Father God, I want all my relationships to reflect Your love and grace. Help me to mend any that are broken.
Read 2 SAMUEL 15:1-26
 In the course of time, Absalom provided himself with a chariot and horses and with fifty men to run ahead of him.  He would get up early and stand by the side of the road leading to the city gate. Whenever anyone came with a complaint to be placed before the king for a decision, Absalom would call out to him, “What town are you from?” He would answer, “Your servant is from one of the tribes of Israel.”  Then Absalom would say to him, “Look, your claims are valid and proper, but there is no representative of the king to hear you.”  And Absalom would add, “If only I were appointed judge in the land! Then everyone who has a complaint or case could come to me and I would see that he gets justice.”  Also, whenever anyone approached him to bow down before him, Absalom would reach out his hand, take hold of him and kiss him.  Absalom behaved in this way toward all the Israelites who came to the king asking for justice, and so he stole the hearts of the men of Israel.  At the end of four years, Absalom said to the king, “Let me go to Hebron and fulfill a vow I made to the LORD.  While your servant was living at Geshur in Aram, I made this vow: ‘If the LORD takes me back to Jerusalem, I will worship the LORD in Hebron.'”  The king said to him, “Go in peace.” So he went to Hebron.  Then Absalom sent secret messengers throughout the tribes of Israel to say, “As soon as you hear the sound of the trumpets, then say, ‘Absalom is king in Hebron.'”  Two hundred men from Jerusalem had accompanied Absalom. They had been invited as guests and went quite innocently, knowing nothing about the matter.  While Absalom was offering sacrifices, he also sent for Ahithophel the Gilonite, David’s counselor, to come from Giloh, his hometown. And so the conspiracy gained strength, and Absalom’s following kept on increasing.  A messenger came and told David, “The hearts of the men of Israel are with Absalom.”  Then David said to all his officials who were with him in Jerusalem, “Come! We must flee, or none of us will escape from Absalom. We must leave immediately, or he will move quickly to overtake us and bring ruin upon us and put the city to the sword.”  The king’s officials answered him, “Your servants are ready to do whatever our lord the king chooses.”  The king set out, with his entire household following him; but he left ten concubines to take care of the palace.  So the king set out, with all the people following him, and they halted at a place some distance away.  All his men marched past him, along with all the Kerethites and Pelethites; and all the six hundred Gittites who had accompanied him from Gath marched before the king.  The king said to Ittai the Gittite, “Why should you come along with us? Go back and stay with King Absalom. You are a foreigner, an exile from your homeland.  You came only yesterday. And today shall I make you wander about with us, when I do not know where I am going? Go back, and take your countrymen. May kindness and faithfulness be with you.”  But Ittai replied to the king, “As surely as the LORD lives, and as my lord the king lives, wherever my lord the king may be, whether it means life or death, there will your servant be.”  David said to Ittai, “Go ahead, march on.” So Ittai the Gittite marched on with all his men and the families that were with him.  The whole countryside wept aloud as all the people passed by. The king also crossed the Kidron Valley, and all the people moved on toward the desert.  Zadok was there, too, and all the Levites who were with him were carrying the ark of the covenant of God. They set down the ark of God, and Abiathar offered sacrifices until all the people had finished leaving the city.  Then the king said to Zadok, “Take the ark of God back into the city. If I find favor in the LORD’s eyes, he will bring me back and let me see it and his dwelling place again.  But if he says, ‘I am not pleased with you,’ then I am ready; let him do to me whatever seems good to him.” Scripture taken from the Holy Bible, NEW INTERNATIONAL VERSION. Copyright © 1973, 1978, 1984 International Bible Society. All rights reserved throughout the world. Used by permission of International Bible Society.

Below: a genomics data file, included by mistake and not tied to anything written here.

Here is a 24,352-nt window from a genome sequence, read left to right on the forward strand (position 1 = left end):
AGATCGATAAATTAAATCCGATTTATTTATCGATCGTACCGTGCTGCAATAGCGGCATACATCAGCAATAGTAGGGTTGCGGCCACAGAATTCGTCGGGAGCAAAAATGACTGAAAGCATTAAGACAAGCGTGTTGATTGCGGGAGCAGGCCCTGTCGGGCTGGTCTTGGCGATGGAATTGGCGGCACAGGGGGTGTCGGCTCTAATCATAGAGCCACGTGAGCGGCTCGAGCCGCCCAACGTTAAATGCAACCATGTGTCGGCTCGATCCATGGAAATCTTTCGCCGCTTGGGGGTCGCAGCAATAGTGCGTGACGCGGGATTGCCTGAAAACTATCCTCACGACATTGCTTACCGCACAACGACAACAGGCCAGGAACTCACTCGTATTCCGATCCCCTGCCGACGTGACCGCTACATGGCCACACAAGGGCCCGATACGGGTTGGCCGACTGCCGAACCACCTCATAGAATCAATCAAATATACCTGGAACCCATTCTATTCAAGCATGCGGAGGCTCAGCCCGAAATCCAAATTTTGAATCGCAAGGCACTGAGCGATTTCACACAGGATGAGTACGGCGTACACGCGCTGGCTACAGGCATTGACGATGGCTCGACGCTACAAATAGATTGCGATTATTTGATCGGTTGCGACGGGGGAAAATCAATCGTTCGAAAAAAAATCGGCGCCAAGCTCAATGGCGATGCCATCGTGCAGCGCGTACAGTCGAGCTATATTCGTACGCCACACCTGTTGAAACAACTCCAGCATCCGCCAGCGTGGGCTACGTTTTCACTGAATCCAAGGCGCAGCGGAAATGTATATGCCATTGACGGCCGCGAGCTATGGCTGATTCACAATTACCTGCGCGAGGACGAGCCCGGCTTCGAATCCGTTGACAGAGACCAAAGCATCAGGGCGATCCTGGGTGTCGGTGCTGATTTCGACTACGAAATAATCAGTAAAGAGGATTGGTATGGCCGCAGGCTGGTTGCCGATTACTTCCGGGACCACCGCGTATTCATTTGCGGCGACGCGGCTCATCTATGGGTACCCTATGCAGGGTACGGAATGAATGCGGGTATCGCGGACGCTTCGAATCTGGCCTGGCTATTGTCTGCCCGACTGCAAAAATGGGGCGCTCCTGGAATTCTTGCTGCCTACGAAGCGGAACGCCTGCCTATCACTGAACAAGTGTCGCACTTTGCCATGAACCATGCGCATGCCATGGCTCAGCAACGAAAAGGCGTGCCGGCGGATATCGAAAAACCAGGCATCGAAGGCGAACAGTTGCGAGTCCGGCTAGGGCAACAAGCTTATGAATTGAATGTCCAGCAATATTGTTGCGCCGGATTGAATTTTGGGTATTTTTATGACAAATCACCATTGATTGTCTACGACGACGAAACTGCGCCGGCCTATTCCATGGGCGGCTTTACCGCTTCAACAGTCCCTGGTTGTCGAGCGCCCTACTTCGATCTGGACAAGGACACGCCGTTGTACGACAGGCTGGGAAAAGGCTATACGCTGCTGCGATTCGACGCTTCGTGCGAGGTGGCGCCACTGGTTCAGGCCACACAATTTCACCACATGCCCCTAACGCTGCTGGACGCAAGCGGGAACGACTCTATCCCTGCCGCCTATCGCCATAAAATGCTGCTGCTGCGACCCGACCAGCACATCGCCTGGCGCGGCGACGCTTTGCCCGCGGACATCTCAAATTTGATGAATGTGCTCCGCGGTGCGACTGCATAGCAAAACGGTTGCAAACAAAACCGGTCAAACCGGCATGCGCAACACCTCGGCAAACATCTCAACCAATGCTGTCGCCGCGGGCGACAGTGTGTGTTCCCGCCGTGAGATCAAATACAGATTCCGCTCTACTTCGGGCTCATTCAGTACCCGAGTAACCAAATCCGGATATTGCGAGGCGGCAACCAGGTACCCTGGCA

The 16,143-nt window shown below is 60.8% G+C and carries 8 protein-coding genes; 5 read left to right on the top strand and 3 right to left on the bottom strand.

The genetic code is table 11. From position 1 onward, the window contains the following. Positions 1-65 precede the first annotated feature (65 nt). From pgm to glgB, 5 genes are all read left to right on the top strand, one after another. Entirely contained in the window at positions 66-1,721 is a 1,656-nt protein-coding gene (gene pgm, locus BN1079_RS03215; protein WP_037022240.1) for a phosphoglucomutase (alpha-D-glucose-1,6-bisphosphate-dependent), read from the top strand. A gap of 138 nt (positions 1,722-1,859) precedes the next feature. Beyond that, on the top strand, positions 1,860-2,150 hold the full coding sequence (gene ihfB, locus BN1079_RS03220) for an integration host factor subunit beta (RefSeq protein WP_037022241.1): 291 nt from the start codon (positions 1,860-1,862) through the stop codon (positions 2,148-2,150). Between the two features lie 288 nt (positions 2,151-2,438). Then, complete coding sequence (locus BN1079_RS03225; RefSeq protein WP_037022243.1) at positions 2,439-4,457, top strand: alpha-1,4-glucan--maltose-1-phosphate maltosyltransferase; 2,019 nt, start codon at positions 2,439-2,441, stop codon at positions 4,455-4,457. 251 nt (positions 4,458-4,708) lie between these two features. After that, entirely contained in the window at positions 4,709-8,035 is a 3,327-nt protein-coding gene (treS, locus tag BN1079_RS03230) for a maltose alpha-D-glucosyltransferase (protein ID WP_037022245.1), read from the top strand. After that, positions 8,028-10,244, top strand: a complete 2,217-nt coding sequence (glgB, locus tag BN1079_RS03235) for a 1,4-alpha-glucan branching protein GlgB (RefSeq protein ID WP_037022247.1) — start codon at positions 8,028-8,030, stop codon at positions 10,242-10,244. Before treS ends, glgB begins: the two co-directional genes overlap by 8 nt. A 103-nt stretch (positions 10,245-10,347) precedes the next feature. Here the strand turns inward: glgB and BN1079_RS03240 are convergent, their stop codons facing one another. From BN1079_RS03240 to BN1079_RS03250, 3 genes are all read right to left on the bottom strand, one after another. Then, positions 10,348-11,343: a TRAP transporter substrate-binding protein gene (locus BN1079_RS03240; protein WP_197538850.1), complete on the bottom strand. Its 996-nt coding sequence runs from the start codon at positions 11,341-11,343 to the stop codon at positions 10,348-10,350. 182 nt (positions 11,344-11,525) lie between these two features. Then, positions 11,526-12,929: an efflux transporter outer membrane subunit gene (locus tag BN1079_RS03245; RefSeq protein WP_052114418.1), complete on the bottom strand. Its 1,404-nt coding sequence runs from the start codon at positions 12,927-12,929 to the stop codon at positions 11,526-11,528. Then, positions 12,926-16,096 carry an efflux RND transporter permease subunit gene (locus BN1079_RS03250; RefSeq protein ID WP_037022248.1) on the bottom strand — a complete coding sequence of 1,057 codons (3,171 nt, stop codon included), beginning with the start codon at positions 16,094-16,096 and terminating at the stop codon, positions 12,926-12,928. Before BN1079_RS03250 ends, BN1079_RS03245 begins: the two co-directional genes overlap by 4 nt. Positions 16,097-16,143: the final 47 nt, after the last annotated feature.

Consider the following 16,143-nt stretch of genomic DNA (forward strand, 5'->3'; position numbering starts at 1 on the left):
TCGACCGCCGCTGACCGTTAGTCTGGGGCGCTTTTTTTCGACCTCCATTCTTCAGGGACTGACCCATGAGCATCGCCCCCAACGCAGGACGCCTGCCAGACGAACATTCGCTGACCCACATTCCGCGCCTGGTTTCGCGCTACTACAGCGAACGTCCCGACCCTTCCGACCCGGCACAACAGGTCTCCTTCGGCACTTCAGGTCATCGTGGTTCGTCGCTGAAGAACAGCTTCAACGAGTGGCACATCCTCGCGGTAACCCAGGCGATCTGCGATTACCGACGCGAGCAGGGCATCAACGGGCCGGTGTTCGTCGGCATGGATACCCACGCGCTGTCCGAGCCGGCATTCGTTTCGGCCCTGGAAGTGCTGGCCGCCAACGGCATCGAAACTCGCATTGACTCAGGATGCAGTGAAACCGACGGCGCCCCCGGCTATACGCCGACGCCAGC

ReflectWhat was David's attitude toward his fate here (25,26)?
The consequences of God’s judgment (12:10-14) are devastating for David: the death of his son with Bathsheba, rape, murder, and finally a conspiracy against David himself, plotted by his beloved son Absalom.
Charismatic, handsome and bold, Absalom stole the hearts of the men of Israel over a four-year period. Perhaps they saw in Absalom the young David who slew giants, rode out in battle and gathered the broken and the outcast in the wilderness. Even David’s trusted adviser Ahithophel defected to Absalom’s side, strengthening the conspirators and David and his officials flee the palace for their lives.
David is vulnerable and on the run again: this time the enemy is his own son. As before, David entrusts himself, his kingship and his people to God’s hand, depending on him alone for the outcome (25,26).
When hope is splintered, relationships broken and the future uncertain, where do you turn? David places his broken life in God’s hands. Let’s follow David’s example.
Where do you turn when you face trouble or uncertainly? Ask God for any help you need just now.
Lord God, I trust in Your loving care and good purpose for me. I gladly place my life in Your loving hands.
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